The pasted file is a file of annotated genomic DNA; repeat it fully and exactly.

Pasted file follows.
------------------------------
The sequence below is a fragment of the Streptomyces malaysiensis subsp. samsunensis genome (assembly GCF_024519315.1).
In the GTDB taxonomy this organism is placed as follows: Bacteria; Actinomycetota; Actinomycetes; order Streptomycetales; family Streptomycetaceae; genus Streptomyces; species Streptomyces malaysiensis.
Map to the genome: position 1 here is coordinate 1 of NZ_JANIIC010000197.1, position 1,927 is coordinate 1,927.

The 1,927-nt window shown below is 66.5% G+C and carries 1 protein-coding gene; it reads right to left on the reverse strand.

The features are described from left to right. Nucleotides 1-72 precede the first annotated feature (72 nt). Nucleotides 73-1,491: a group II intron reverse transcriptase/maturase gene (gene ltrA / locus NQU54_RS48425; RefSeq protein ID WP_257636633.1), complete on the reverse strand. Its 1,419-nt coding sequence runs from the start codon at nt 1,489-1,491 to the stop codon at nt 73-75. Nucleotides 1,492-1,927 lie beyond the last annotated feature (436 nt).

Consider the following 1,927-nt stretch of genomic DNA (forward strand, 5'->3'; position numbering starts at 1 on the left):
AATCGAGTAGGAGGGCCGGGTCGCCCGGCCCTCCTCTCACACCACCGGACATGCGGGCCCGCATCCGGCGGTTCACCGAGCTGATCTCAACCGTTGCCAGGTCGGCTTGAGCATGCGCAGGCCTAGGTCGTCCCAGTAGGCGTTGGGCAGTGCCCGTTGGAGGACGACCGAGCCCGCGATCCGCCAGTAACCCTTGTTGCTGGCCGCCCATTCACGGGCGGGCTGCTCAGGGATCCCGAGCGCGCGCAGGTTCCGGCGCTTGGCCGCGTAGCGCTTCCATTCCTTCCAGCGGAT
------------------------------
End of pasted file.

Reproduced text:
The sequence below is a fragment of the Streptomyces malaysiensis subsp. samsunensis genome (assembly GCF_024519315.1).
In the GTDB taxonomy this organism is placed as follows: Bacteria; Actinomycetota; Actinomycetes; order Streptomycetales; family Streptomycetaceae; genus Streptomyces; species Streptomyces malaysiensis.
Map to the genome: position 1 here is coordinate 1 of NZ_JANIIC010000197.1, position 1,927 is coordinate 1,927.

The 1,927-nt window shown below is 66.5% G+C and carries 1 protein-coding gene; it reads right to left on the reverse strand.

The features are described from left to right. Nucleotides 1-72 precede the first annotated feature (72 nt). Nucleotides 73-1,491: a group II intron reverse transcriptase/maturase gene (gene ltrA / locus NQU54_RS48425; RefSeq protein ID WP_257636633.1), complete on the reverse strand. Its 1,419-nt coding sequence runs from the start codon at nt 1,489-1,491 to the stop codon at nt 73-75. Nucleotides 1,492-1,927 lie beyond the last annotated feature (436 nt).

Consider the following 1,927-nt stretch of genomic DNA (forward strand, 5'->3'; position numbering starts at 1 on the left):
AATCGAGTAGGAGGGCCGGGTCGCCCGGCCCTCCTCTCACACCACCGGACATGCGGGCCCGCATCCGGCGGTTCACCGAGCTGATCTCAACCGTTGCCAGGTCGGCTTGAGCATGCGCAGGCCTAGGTCGTCCCAGTAGGCGTTGGGCAGTGCCCGTTGGAGGACGACCGAGCCCGCGATCCGCCAGTAACCCTTGTTGCTGGCCGCCCATTCACGGGCGGGCTGCTCAGGGATCCCGAGCGCGCGCAGGTTCCGGCGCTTGGCCGCGTAGCGCTTCCATTCCTTCCAGCGGAT